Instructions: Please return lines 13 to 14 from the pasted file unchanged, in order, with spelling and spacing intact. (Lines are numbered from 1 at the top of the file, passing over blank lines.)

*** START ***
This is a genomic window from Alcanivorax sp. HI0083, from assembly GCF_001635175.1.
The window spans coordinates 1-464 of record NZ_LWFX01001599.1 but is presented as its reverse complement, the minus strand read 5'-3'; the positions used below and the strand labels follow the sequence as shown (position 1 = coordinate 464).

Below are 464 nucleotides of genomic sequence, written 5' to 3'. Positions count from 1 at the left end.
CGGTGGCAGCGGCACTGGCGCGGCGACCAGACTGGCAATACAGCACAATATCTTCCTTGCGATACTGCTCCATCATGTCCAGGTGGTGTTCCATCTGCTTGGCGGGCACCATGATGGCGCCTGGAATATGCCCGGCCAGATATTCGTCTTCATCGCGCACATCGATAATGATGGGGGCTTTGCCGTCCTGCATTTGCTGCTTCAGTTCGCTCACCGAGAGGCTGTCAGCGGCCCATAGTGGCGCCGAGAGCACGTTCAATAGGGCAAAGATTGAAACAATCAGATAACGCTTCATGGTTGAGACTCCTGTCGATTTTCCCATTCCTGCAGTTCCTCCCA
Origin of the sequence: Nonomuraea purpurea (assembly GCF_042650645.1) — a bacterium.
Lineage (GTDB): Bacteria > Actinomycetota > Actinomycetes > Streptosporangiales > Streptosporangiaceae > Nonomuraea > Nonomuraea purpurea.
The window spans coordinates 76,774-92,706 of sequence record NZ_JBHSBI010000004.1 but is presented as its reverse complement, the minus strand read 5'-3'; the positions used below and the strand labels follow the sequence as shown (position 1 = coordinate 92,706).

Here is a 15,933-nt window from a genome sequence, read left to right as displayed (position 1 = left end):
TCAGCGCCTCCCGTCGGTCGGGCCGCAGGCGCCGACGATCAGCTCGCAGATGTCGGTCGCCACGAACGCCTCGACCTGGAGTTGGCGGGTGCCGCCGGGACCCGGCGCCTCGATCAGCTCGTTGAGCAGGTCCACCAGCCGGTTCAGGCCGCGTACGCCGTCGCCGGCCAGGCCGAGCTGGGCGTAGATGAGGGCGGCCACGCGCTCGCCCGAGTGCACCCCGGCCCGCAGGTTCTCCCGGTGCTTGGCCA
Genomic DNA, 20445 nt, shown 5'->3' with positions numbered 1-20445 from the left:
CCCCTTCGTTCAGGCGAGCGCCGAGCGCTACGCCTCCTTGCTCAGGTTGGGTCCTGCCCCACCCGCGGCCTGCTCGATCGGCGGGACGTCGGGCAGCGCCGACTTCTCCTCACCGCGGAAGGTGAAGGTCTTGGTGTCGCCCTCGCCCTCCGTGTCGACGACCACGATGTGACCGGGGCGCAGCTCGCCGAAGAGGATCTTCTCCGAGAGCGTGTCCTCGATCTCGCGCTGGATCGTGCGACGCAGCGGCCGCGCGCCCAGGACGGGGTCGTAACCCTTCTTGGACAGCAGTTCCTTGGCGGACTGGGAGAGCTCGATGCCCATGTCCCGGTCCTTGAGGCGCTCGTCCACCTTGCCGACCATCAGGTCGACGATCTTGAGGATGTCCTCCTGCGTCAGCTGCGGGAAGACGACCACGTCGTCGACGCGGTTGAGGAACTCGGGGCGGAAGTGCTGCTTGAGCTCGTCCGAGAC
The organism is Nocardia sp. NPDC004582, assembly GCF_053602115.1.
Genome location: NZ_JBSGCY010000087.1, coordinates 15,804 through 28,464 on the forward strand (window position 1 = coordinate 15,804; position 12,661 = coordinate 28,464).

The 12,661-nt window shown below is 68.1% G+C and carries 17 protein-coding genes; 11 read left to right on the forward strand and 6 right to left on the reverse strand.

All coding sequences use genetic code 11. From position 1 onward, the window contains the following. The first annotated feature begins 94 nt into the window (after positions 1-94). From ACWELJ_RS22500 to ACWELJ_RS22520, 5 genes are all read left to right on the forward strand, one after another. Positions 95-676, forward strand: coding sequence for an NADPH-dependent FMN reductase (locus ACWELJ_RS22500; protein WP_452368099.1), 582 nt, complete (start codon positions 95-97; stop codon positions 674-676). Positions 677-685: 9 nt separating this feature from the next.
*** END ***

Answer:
Genome location: NZ_JBSGCY010000087.1, coordinates 15,804 through 28,464 on the forward strand (window position 1 = coordinate 15,804; position 12,661 = coordinate 28,464).

The 12,661-nt window shown below is 68.1% G+C and carries 17 protein-coding genes; 11 read left to right on the forward strand and 6 right to left on the reverse strand.